There is an article in The New Yorker for July 20 that describes "The Really Big One." - Coming soon to a beach near Seaside:
By the time the shaking has ceased and the tsunami has receded, the region will be unrecognizable. Kenneth Murphy, who directs FEMA’s Region X, the division responsible for Oregon, Washington, Idaho, and Alaska, says, “Our operating assumption is that everything west of Interstate 5 will be toast.”The article focuses on the lack of preparation and awareness in the Pacific Northwest.
You can spend a lifetime in many parts of the Northwest—several, in fact, if you had them to spend—and not feel so much as a quiver.Obviously, the author, Kathryn Schulz, didn't grow up in the Northwest - certainly not in the 1940s, 50s or 60s.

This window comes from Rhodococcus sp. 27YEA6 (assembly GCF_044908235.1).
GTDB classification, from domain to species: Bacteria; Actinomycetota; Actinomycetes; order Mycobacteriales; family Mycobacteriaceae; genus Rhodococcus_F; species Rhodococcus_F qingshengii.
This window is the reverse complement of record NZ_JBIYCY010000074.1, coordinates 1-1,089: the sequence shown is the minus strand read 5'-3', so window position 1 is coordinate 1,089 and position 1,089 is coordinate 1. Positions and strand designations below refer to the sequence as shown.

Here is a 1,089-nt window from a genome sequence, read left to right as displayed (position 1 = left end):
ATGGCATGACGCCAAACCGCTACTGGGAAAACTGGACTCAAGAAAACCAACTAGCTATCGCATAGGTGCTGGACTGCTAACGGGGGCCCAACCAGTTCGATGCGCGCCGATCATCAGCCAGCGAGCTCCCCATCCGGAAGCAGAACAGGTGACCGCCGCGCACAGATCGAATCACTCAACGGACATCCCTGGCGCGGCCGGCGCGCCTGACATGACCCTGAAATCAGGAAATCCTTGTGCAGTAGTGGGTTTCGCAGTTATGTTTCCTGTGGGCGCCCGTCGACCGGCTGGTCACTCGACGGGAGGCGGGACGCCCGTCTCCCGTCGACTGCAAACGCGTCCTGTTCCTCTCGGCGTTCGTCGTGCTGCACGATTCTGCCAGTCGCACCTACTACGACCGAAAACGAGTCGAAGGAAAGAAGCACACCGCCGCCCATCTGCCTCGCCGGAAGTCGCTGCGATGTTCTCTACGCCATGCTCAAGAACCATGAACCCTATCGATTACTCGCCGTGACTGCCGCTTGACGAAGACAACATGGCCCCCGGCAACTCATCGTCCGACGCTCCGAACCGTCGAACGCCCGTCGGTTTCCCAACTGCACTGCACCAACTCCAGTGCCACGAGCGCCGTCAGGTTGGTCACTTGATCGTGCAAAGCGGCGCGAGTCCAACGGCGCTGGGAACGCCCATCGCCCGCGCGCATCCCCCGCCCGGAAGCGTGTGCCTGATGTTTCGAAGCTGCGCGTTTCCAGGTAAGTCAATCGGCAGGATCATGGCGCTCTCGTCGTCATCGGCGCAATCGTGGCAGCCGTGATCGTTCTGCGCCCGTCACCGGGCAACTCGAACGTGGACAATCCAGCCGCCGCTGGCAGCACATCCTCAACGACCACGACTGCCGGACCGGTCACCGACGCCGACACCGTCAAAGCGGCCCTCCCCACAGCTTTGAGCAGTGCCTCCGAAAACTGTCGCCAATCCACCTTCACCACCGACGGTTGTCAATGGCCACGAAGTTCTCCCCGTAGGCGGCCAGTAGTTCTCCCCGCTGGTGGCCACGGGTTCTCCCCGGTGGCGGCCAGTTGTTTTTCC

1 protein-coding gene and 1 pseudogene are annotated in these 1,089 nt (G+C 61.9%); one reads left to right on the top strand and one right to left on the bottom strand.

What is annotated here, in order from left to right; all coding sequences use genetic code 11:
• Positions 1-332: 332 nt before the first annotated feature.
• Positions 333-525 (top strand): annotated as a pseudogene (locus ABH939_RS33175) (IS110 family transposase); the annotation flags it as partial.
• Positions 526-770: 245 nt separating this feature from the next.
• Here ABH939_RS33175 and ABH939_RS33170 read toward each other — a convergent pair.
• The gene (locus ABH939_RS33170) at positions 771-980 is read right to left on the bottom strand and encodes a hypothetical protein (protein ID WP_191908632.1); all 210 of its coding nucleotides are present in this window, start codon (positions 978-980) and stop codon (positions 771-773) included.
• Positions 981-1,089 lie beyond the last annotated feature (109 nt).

Consider this headline from an Illinois newspaper of April 14, 1949.
It accompanies a wire-photo from Portland.
I spent a bit of time looking for a list of significant Oregon Earthquakes, and found a list in a 1995 Oregon Geology. Here is a lightly edited extract of the list with quakes from 1941 through 1993:
But, wait a second - where is 1949?
With $20 million in damage, (that was real money back in the day) shouldn't that make the list? Maybe it didn't tip the Richter Scale adequately.
I was only four years old at the time, and was sitting on the living room floor near the couch when the quake hit. My mother and an aunt were sitting on the couch. My aunt thought our dog was trying to squeeze behind the couch and was moving it.
I e-mailed a grade-school friend of the same age this morning and he remembered exactly where he was, also.